Then, to make matters worse, a BLACK guy named Barack Obama was elected to be President, and, with a tiny margin, the Democrats had control of the Congress and were able to start considering social legislation which was, generally, opposed by many "Conservatives." This led, a couple of years later to a Republican dominated Senate and the expressed desire of Majority leader Mitch McConnell that "The single most important thing we want to achieve is for President Obama to be a one-term president." (I certainly can't prove it, but I have always suspected that this attitude had a lot to do with the fact that Obama was an African American.) I find it quite likely that some folks simply wanted to make sure that no "uppity N*****" was able to succeed as President, especially considering more recent developments.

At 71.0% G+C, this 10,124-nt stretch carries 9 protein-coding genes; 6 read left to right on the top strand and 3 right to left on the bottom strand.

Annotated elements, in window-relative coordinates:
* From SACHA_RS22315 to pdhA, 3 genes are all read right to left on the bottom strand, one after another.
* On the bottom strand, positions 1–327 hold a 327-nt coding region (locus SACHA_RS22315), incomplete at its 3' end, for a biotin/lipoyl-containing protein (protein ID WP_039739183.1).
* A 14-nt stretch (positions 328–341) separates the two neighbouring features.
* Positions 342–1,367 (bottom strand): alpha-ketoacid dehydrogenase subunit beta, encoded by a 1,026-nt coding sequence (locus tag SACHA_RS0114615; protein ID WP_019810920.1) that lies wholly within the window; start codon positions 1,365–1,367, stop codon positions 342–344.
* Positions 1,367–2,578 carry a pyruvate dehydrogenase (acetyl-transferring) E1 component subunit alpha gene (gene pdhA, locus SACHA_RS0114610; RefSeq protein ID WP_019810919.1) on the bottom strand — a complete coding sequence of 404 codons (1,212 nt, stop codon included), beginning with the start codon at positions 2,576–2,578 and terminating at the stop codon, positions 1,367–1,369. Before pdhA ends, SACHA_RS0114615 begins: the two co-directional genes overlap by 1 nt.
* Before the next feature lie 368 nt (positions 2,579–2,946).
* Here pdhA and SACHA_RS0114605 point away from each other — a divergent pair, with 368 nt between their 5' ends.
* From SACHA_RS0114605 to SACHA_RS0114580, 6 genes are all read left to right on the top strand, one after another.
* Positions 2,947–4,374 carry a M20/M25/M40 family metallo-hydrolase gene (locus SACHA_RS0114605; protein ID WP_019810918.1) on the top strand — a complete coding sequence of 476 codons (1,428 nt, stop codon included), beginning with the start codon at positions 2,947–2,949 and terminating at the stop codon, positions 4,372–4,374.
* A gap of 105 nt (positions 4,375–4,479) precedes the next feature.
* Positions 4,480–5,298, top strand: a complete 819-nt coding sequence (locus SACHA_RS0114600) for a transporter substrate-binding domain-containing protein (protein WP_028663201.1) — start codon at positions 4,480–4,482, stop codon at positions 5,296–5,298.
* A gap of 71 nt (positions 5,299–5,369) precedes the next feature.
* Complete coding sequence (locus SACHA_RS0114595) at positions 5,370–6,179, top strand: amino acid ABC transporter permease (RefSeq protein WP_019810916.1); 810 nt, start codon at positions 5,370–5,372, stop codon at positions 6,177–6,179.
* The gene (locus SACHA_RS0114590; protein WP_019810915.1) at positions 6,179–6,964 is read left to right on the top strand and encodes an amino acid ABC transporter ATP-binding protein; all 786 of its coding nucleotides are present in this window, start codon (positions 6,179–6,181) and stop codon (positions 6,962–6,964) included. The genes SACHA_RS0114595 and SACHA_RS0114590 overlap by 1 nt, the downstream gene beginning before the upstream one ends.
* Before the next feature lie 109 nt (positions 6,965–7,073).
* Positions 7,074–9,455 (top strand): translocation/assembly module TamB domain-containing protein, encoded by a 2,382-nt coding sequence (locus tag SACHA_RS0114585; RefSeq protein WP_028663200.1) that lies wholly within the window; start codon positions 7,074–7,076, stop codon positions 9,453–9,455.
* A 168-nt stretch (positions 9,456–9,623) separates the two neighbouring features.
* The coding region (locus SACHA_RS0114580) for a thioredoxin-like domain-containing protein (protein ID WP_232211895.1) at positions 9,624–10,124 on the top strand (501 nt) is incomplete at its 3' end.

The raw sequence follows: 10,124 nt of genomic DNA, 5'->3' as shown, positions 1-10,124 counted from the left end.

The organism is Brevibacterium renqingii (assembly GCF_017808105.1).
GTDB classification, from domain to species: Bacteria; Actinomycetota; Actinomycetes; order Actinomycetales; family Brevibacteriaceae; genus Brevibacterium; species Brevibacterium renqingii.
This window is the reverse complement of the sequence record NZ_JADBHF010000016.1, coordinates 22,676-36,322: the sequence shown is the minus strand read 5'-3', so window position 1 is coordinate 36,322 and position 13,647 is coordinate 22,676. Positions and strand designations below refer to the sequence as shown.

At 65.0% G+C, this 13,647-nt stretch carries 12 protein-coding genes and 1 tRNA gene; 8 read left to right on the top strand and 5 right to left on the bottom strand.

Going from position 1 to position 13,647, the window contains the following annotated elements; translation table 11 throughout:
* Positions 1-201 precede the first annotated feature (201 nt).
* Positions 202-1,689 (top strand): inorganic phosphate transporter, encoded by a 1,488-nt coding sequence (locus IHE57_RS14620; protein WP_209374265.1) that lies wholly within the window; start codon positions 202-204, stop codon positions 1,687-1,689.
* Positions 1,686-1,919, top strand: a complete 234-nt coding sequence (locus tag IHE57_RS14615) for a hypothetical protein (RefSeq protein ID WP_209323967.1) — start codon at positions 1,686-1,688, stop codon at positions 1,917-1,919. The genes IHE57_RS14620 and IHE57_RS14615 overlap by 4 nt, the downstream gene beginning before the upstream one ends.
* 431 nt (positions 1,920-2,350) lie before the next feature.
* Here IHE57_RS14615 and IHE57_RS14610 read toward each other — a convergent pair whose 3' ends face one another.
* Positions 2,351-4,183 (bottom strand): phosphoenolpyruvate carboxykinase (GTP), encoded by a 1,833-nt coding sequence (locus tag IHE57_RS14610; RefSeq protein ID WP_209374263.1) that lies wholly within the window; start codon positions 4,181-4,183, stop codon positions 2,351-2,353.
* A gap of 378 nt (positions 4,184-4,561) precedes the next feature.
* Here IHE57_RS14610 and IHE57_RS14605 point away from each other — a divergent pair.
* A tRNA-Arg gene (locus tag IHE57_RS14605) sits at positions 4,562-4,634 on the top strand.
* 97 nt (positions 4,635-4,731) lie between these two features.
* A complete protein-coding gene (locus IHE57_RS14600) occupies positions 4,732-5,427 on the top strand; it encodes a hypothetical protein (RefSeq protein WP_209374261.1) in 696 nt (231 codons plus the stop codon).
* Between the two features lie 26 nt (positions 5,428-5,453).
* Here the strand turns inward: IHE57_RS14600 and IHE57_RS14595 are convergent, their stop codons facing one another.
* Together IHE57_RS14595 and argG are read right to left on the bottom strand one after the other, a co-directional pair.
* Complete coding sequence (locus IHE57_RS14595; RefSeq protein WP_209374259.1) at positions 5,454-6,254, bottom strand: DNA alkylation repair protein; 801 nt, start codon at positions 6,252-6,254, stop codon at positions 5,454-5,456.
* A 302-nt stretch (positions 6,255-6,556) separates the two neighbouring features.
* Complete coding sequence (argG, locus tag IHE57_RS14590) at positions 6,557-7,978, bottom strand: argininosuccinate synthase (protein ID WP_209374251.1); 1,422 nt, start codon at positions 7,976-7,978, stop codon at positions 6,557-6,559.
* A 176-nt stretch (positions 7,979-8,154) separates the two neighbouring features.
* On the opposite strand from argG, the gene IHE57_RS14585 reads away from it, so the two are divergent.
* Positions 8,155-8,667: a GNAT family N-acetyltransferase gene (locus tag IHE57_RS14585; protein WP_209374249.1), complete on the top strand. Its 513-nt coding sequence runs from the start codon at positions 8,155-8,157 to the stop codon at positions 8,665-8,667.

Most of the next six years were dominated by attempts to "repeal and replace" the healthcare reforms which, in fact, had been legally made law and were, generally, approved of by most Americans. It is noteworthy, I think, that the Republicans, while anxious to repeal, never actually got around to offering up any sort of replacement. They still haven't done so, despite many promises to do so. In fact, I don't think it would be too much to say that, other than trying to abolish the gains of the Affordable Care Act, the Republicans really didn't do much of anything for about six years except to try to stall/defeat ANY action by the Congress, or the President.